Obstruction of highway plea offered

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Latest post Sat, Apr 1 2006 3:23 PM by Ford. 18 replies.
  • Sat, Mar 25 2006 1:08 PM

    • myrhonda
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    Question [=?] Obstruction of highway plea offered

    I have a DWI case that is set for trial and after one year of waiting for trial the DA has now ofered to give me a plea deal of obstruction of highway.This "deal" includes a fine of $550 + court costs 2 years probation, DWI classes, victim impact panel and an SAE test also 24 hours of community service. I have to make a decision by Monday whether to take the deal or go to trial. There was an ALR hearing shortly after my arrest which I won because the arresting officer would not allow me to read the form requesting a blood sample. The officer also testified at ALR that he had not decided I was intoxicated at the scene but made the decision at the hospitol. There was an accident involved although no serious injuries. I admitted to the arresting officer that I had consumed 2 Jack and Cokes but was not intoxicated.There was never a field sobriety test done nor blood draw. I requsted a breath test and was refused one. While at the hosp. the officer refused to allow me to read the form for the blood draw (or I would have signed it) and handcuffed me to the bed because I refused to sign without reading. I have a witness willing to testify that I was not intoxicated when I left the bar, and an expert witness willing to testify to implications of a low blood alchohol level based on a UA performed at the emergency room. My question is whether I should take this deal or go to trial?
  • Sat, Mar 25 2006 3:39 PM In reply to

    • Ford
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    Feedback [*=*] re: Obstruction of highway plea offered

    "I have a DWI case that is set for trial and after one year of waiting for trial the DA has now ofered to give me a plea deal of obstruction of highway."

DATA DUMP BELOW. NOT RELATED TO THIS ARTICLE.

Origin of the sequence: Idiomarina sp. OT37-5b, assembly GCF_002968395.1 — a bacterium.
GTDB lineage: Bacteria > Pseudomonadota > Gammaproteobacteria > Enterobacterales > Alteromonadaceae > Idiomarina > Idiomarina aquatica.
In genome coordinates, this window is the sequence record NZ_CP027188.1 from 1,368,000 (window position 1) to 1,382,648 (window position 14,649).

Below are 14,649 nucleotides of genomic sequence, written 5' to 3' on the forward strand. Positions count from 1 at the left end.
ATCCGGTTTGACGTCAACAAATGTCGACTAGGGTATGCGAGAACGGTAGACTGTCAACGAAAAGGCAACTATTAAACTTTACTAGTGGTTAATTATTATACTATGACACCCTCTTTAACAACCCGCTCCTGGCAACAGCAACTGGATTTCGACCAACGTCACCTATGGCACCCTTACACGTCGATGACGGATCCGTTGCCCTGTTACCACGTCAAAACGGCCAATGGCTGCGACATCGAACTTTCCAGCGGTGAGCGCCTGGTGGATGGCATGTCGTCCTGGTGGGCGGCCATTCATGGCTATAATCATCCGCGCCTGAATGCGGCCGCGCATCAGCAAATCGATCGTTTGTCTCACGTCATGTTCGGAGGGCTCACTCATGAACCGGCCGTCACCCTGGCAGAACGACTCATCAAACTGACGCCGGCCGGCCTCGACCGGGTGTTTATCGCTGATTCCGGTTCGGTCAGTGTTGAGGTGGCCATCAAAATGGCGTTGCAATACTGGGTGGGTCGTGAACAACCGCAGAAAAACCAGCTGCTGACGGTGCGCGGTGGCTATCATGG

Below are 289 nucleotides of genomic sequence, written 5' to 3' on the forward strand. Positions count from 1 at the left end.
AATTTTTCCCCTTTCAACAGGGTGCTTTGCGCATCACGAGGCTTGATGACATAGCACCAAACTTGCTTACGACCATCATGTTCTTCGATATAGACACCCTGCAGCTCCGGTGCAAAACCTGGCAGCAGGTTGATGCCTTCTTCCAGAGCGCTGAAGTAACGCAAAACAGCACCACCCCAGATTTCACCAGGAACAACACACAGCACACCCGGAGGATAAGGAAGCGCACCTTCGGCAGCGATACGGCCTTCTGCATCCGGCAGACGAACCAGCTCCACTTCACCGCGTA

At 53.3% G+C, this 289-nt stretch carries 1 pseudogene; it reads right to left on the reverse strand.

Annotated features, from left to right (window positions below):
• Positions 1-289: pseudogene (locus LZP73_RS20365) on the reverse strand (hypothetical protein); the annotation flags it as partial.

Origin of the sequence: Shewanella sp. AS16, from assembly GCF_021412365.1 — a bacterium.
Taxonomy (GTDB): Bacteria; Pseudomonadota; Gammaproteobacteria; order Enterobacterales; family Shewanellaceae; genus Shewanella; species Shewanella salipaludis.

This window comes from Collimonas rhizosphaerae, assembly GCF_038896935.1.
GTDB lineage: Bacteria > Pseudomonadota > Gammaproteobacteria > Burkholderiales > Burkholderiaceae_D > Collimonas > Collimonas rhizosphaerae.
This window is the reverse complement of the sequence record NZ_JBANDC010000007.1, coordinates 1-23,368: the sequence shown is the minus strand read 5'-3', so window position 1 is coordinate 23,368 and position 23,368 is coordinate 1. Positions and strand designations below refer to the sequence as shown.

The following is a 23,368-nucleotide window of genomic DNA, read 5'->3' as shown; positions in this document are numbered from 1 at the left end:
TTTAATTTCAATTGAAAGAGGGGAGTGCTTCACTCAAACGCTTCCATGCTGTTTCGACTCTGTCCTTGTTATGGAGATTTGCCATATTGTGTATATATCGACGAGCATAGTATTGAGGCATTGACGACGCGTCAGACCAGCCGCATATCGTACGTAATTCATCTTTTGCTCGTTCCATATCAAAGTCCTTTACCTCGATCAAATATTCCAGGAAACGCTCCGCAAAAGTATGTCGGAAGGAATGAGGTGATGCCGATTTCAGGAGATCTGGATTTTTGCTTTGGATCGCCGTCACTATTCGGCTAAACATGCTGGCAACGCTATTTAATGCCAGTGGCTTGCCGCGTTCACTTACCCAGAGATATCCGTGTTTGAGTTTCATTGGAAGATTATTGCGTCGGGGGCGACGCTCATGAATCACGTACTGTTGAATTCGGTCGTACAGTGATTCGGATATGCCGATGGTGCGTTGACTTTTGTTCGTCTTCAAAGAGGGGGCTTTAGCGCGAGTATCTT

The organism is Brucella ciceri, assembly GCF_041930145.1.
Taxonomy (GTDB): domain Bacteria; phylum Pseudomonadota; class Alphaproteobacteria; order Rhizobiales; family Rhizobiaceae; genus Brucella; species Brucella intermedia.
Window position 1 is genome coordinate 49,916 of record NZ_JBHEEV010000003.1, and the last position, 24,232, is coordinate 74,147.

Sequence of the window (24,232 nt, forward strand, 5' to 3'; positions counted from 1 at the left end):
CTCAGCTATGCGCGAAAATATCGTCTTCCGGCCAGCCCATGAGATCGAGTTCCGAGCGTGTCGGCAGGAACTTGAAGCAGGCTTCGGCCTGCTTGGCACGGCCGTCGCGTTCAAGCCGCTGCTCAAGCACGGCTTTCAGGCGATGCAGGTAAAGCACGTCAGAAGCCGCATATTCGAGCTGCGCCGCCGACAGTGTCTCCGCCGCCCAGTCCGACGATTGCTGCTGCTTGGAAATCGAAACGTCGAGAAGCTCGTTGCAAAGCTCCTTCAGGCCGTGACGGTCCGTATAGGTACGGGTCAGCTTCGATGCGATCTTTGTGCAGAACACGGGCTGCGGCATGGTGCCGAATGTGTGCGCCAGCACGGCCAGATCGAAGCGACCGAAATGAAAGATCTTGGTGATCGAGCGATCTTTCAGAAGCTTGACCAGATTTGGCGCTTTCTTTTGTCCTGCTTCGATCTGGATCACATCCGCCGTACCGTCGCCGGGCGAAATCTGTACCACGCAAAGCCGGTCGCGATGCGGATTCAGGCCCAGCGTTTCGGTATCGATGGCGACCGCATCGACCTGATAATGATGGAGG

That's probably a good sign. In my city/state they don't reduce DUI to anything lesser unless there is something substantially wrong with their case.

    "There was an ALR hearing"

    Quite often not relevant to the criminal prosecution.

    "There was never a field sobriety test done nor blood draw."

    No FSTs and no medical tests would also tend to work in your favor.

    "I have a witness willing to testify that I was not intoxicated when I left the bar"

    Probably cannot testify about being 'intoxicated.' Could testify to facts, like you weren't staggering and such. Was your witness also drinking?

    "My question is whether I should take this deal or go to trial?"

    Nobody here can tell you that. If you don't have an attorney, you likely get slammed at trial.
  • Sat, Mar 25 2006 4:17 PM In reply to

    • myrhonda
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    More [=+=] re: Obstruction of highway plea offered

    AT the ALR the arresting officer admited he did not think I was intoxicated at the scene and made that determination at the hospital.
    Also at the hosp. I was handcuffed to the bed because I refused to sign for the blood draw without reading the form first however I did offer to take the breath test but was denied. Because I was cuffed to the bed and the officer would not allow the cuffs to be removed for me to use the restroom I was forced to use a bed pan. I found out when the bill came in that they had saved the urine and tested for pregnancy and all kinds of drugs all tests were negative. We have an expert who evaluated the tests and has said although there was no alchohol test done that something called a spec gravity can be used to indicate blood alchohol level and I would have been at abot a .02 The witness had not been drinking and is fact the bartender. Yes I do have an attorney but he says the decision is up to me. I just want some feedback as this is a very difficult decision to make. Thanks for any advice you can give me.
  • Sat, Mar 25 2006 4:53 PM In reply to


    re: Obstruction of highway plea offered

    They don't need a test to get a conviction. You had an accident. All the DA has to show is that you were under the influence of alcohol such that you did not operate the vehicle as you should have--the accident sort of makes that point for him...
  • Sat, Mar 25 2006 6:05 PM In reply to

    • Ford
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    Feedback [*=*] re: Obstruction of highway plea offered

    "AT the ALR the arresting officer admited he did not think I was intoxicated at the scene and made that determination at the hospital."

    That may be a suppression issue. In my state they have to suspect intoxication at the scene, unless you were transported to the hospital as an emergency measure.

    "Also at the hosp. I was handcuffed to the bed because"

    You were under arrest . . .